Earlier this month, the Oglers wrote a response to Congress claiming that the fact it had collected data from open wi-fi networks was not illegal.
The letter from Google, respondng to a letter written by Henry A. Waxman on the 26th of May 2010, said: “We believe it does not violate US law to collect payload data from networks that are configured to be openly accessible. We emphasis that being lawful and being the right thing to do are two different things, and that collecting payload data was a mistake for which we are profoundly sorry.” The letter can be found here.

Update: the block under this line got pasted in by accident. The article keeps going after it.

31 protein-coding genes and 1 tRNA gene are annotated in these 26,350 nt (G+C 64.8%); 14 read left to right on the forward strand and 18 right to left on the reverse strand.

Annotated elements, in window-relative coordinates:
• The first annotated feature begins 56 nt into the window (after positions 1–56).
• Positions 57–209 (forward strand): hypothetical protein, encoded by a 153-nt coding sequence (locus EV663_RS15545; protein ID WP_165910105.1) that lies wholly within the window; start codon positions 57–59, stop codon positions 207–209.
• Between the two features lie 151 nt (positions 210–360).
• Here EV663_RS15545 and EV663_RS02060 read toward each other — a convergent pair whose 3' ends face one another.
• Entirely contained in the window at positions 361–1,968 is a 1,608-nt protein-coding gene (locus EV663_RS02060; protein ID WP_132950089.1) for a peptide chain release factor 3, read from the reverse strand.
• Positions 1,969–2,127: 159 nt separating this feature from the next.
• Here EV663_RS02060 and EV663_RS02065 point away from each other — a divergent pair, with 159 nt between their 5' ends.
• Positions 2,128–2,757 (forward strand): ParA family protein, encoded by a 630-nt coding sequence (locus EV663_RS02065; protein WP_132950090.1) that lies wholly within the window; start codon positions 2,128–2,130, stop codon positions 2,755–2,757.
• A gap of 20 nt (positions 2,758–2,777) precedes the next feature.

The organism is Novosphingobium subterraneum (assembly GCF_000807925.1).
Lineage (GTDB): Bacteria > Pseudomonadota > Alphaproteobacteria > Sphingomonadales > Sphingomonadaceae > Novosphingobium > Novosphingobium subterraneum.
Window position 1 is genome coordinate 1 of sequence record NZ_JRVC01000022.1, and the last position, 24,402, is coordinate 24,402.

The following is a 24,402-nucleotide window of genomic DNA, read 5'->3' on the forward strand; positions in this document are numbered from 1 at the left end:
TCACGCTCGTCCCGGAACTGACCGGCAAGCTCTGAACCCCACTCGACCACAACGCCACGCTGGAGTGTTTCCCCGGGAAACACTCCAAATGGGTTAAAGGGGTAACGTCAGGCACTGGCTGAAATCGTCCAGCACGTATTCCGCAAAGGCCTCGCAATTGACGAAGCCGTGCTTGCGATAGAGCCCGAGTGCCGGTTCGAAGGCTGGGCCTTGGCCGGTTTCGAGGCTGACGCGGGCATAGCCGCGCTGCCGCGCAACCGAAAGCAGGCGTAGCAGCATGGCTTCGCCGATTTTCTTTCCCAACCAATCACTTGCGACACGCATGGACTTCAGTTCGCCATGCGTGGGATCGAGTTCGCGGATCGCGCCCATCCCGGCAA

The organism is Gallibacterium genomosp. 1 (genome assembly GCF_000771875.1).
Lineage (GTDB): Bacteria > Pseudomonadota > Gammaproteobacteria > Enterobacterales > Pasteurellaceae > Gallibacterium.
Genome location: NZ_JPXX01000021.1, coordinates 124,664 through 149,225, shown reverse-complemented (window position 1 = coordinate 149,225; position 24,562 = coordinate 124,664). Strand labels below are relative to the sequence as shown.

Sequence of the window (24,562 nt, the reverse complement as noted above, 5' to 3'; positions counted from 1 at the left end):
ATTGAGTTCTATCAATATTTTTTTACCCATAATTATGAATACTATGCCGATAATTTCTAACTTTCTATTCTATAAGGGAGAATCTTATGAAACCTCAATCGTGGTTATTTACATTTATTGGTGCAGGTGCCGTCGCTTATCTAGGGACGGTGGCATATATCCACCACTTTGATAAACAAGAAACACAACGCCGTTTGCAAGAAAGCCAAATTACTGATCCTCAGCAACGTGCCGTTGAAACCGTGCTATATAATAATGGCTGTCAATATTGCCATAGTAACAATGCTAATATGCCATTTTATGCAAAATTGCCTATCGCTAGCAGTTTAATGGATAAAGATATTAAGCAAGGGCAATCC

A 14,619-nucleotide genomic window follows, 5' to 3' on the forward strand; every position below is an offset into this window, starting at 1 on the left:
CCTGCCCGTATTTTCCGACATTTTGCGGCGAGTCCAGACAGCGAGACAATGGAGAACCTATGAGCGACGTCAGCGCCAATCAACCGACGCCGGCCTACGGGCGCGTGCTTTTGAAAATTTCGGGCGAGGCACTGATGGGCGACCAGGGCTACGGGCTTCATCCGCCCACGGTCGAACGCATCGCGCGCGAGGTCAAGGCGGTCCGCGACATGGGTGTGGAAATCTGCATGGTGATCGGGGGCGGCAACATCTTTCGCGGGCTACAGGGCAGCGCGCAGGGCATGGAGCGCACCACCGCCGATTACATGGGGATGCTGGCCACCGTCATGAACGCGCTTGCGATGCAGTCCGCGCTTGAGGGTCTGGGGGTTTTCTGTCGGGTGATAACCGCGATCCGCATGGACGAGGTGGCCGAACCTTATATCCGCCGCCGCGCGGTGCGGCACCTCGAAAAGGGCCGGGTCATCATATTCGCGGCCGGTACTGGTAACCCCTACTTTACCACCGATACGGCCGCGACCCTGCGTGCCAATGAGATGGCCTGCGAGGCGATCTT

So, whether Google was or was not acting with evil intent by collecting payload data from open networks globally, it seems that the company has one thing to say when it’s being carpeted by Congress – and for that matter other governments around the world – and another line when it talks about its own wi-fi network.
The real crunch is that even if Google made an awful mistake by inadvertently collecting data from open networks, the line that it does not violate US law by doing so seems to set a precedent that would let anyone collect data from open wi-fi systems.
And that, surely, can’t be right.